The researchers studied 55 plastic polymers and developed a “hazard ranking model” to compare them all. For example, the authors looked at whether or not the chemicals used to make the plastics are considered to be carcinogenic, mutagenic or toxic for reproduction (CMR’s), and are persistent bioaccumulative toxic (PBT’s), etc. The researchers also looked at whether plastics contain endocrine disruptors, such as DEHP and the other phthalates commonly found in vinyl products such as flooring."
The CHEJ press release, in response to the studies findings goes on to say:
"There are of course gaps in the study. For example they didn’t appear to take enough of a look at the PVC industry’s growing use of mercury and coal in China to make the plastic, and also PVC’s leading contribution to dioxin across the world. That’s a key reason why the US Green Building Council concluded in their evaluation of PVC that “When we add end-of-life with accidental landfill fires and backyard burning, the additional risk of dioxin emissions puts PVC consistently among the worst materials for human health impacts…”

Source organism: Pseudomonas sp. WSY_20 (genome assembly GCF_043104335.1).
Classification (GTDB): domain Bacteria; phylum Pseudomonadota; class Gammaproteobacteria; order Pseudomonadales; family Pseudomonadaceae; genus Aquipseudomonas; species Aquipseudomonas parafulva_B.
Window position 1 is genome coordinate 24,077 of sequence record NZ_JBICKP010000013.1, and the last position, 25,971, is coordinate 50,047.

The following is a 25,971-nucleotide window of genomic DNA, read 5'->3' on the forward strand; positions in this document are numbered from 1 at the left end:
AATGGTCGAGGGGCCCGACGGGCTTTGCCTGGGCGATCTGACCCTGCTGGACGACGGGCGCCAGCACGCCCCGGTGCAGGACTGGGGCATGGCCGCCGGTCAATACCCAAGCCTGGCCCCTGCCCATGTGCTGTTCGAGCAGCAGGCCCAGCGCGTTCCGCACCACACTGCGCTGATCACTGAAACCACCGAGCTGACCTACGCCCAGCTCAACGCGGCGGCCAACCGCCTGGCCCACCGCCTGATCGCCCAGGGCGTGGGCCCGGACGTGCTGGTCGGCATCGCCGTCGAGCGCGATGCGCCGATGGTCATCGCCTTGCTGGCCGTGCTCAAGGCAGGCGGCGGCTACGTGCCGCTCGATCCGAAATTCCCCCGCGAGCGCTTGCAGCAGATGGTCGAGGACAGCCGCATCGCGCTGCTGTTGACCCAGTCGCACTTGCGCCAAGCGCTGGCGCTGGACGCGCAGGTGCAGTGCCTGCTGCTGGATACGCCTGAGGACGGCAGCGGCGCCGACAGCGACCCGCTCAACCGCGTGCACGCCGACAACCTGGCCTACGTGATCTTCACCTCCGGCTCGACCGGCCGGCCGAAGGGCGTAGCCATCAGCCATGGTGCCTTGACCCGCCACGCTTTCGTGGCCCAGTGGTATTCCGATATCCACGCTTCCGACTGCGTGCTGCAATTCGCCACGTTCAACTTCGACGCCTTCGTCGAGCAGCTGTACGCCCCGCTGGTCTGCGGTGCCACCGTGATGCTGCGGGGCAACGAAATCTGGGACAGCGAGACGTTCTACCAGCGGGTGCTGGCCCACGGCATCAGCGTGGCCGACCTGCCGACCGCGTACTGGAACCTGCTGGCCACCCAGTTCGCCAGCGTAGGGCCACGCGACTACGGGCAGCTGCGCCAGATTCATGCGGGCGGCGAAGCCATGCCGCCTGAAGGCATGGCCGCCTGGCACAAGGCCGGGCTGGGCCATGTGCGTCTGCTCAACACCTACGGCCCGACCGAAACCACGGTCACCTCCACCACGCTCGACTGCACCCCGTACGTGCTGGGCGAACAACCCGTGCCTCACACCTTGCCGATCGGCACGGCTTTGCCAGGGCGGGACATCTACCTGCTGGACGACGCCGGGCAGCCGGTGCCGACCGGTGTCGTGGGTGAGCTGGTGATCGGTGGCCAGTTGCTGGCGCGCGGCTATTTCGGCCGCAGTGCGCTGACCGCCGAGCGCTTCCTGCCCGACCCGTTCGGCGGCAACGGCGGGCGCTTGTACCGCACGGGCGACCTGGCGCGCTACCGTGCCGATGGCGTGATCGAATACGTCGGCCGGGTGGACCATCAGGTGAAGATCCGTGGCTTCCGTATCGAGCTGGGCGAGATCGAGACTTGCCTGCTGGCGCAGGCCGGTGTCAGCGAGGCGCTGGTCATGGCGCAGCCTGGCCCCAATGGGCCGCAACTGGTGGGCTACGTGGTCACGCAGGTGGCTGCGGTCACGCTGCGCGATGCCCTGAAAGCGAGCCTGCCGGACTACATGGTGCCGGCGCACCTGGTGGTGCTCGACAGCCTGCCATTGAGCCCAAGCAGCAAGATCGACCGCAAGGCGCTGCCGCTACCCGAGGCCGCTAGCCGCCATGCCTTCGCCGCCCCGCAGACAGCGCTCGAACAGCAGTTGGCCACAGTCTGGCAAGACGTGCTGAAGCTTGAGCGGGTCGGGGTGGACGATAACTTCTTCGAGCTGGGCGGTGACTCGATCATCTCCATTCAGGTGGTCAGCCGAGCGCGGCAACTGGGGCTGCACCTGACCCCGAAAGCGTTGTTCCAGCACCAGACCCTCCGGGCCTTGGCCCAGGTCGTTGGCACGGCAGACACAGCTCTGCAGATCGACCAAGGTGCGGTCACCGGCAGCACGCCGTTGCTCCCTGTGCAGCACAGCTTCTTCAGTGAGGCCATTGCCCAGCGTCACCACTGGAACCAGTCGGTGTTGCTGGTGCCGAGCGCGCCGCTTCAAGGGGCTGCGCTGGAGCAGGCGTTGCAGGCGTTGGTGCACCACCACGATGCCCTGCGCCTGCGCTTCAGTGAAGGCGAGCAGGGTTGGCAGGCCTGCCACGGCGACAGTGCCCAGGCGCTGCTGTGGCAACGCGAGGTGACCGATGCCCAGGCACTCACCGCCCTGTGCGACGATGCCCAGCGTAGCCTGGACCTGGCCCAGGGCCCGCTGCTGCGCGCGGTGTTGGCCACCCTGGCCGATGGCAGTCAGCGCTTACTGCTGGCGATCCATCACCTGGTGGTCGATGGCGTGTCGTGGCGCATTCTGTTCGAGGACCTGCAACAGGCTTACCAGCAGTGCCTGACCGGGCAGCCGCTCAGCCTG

The CHEJ website also provides a list of items found in the home, from shower curtains to children's car seats, which contain PVC. The list can be viewed here
In Europe, as far back as 2000, the European Commission looked at the whole issue of PVC and the effect on the environment and produced a Green Paper, and requested responses from member states and the public.
In a press release issued 26th July 2000, Environment Commissioner Margot Wallström and Entreprise Commissioner Erkki Liikanen welcomed the adoption by the Commission of the Green Paper on environmental issues of PVC.
Mrs Wallström declared: "PVC waste is likely to increase by 80% by 2020. This is a problem we must address now. The Green Paper is a major step in launching for the first time a Europe-wide public consultation on the environmental issues of PVC, which is one of the most widespread plastics in use today. We look forward to hearing the views of industry, NGOs, the European Parliament, and the Member States themselves."